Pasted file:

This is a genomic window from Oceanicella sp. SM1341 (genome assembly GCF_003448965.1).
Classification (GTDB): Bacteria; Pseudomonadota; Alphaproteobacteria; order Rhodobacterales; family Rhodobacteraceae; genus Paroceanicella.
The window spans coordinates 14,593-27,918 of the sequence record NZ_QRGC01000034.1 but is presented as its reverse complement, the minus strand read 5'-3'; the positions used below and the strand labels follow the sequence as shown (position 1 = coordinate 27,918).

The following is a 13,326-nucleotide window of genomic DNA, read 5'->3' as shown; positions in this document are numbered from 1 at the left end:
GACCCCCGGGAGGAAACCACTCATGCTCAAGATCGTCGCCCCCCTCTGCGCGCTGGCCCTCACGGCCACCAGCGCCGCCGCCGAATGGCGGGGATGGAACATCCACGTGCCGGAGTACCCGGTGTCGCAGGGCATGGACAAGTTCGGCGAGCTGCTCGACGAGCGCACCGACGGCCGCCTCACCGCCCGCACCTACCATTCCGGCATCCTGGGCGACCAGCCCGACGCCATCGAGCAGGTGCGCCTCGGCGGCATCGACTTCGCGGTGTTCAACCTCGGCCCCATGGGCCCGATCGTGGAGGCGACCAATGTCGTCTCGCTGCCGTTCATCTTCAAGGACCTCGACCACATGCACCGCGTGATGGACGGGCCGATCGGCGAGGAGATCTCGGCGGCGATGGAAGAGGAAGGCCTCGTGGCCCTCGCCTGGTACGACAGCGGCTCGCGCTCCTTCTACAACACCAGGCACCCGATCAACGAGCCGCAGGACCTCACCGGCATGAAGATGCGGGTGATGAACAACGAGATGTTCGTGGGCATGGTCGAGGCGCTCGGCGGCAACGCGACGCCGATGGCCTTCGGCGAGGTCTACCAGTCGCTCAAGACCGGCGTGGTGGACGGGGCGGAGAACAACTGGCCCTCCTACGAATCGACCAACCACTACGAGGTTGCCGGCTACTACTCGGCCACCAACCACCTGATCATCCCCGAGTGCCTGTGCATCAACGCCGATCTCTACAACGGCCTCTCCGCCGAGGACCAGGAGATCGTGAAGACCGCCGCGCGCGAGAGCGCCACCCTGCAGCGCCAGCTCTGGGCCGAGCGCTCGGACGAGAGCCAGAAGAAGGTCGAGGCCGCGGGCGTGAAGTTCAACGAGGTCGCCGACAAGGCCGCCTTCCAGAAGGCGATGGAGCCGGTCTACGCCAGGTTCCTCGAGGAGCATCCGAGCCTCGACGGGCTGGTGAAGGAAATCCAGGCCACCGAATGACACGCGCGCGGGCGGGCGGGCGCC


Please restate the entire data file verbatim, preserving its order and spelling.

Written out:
This is a genomic window from Oceanicella sp. SM1341 (genome assembly GCF_003448965.1).
Classification (GTDB): Bacteria; Pseudomonadota; Alphaproteobacteria; order Rhodobacterales; family Rhodobacteraceae; genus Paroceanicella.
The window spans coordinates 14,593-27,918 of the sequence record NZ_QRGC01000034.1 but is presented as its reverse complement, the minus strand read 5'-3'; the positions used below and the strand labels follow the sequence as shown (position 1 = coordinate 27,918).

The following is a 13,326-nucleotide window of genomic DNA, read 5'->3' as shown; positions in this document are numbered from 1 at the left end:
GACCCCCGGGAGGAAACCACTCATGCTCAAGATCGTCGCCCCCCTCTGCGCGCTGGCCCTCACGGCCACCAGCGCCGCCGCCGAATGGCGGGGATGGAACATCCACGTGCCGGAGTACCCGGTGTCGCAGGGCATGGACAAGTTCGGCGAGCTGCTCGACGAGCGCACCGACGGCCGCCTCACCGCCCGCACCTACCATTCCGGCATCCTGGGCGACCAGCCCGACGCCATCGAGCAGGTGCGCCTCGGCGGCATCGACTTCGCGGTGTTCAACCTCGGCCCCATGGGCCCGATCGTGGAGGCGACCAATGTCGTCTCGCTGCCGTTCATCTTCAAGGACCTCGACCACATGCACCGCGTGATGGACGGGCCGATCGGCGAGGAGATCTCGGCGGCGATGGAAGAGGAAGGCCTCGTGGCCCTCGCCTGGTACGACAGCGGCTCGCGCTCCTTCTACAACACCAGGCACCCGATCAACGAGCCGCAGGACCTCACCGGCATGAAGATGCGGGTGATGAACAACGAGATGTTCGTGGGCATGGTCGAGGCGCTCGGCGGCAACGCGACGCCGATGGCCTTCGGCGAGGTCTACCAGTCGCTCAAGACCGGCGTGGTGGACGGGGCGGAGAACAACTGGCCCTCCTACGAATCGACCAACCACTACGAGGTTGCCGGCTACTACTCGGCCACCAACCACCTGATCATCCCCGAGTGCCTGTGCATCAACGCCGATCTCTACAACGGCCTCTCCGCCGAGGACCAGGAGATCGTGAAGACCGCCGCGCGCGAGAGCGCCACCCTGCAGCGCCAGCTCTGGGCCGAGCGCTCGGACGAGAGCCAGAAGAAGGTCGAGGCCGCGGGCGTGAAGTTCAACGAGGTCGCCGACAAGGCCGCCTTCCAGAAGGCGATGGAGCCGGTCTACGCCAGGTTCCTCGAGGAGCATCCGAGCCTCGACGGGCTGGTGAAGGAAATCCAGGCCACCGAATGACACGCGCGCGGGCGGGCGGGCGCC